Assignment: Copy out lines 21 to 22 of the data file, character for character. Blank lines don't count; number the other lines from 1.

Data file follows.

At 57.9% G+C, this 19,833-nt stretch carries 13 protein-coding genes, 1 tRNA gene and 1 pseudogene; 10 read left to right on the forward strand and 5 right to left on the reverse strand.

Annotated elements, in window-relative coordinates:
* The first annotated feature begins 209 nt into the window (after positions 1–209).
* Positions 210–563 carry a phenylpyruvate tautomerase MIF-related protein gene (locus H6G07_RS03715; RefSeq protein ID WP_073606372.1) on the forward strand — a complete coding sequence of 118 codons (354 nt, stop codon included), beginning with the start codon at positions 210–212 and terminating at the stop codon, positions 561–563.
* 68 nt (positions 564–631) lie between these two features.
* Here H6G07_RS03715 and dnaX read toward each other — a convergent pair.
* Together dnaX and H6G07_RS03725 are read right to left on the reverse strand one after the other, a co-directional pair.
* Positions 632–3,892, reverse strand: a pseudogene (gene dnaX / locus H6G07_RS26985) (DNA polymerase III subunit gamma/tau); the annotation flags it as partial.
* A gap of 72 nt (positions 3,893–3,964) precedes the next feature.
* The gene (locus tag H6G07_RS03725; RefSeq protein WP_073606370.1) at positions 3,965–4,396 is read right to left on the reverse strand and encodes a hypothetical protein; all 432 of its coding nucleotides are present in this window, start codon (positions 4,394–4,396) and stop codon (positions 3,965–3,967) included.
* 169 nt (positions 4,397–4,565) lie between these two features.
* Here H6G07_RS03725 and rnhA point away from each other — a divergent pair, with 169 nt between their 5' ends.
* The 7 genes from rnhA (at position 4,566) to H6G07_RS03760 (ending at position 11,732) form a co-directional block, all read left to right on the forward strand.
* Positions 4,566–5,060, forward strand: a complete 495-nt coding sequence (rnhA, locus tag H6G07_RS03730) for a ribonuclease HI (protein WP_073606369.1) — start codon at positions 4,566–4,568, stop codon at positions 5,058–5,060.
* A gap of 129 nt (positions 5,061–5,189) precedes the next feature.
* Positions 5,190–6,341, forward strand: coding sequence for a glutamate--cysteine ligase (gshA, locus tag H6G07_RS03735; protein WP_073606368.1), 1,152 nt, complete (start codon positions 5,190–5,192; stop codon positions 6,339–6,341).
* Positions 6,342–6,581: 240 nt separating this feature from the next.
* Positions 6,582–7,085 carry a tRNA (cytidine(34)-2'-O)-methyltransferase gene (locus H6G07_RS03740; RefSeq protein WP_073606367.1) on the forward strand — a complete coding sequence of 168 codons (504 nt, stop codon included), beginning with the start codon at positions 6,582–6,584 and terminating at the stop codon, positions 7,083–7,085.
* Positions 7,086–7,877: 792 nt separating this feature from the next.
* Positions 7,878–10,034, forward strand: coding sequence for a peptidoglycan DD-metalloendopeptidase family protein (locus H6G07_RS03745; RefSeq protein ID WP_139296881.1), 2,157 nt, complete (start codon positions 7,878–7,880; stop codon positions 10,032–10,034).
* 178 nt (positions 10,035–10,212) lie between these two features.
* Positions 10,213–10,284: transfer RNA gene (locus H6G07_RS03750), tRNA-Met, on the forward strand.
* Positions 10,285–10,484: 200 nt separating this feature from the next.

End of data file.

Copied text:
* 178 nt (positions 10,035–10,212) lie between these two features.
* Positions 10,213–10,284: transfer RNA gene (locus H6G07_RS03750), tRNA-Met, on the forward strand.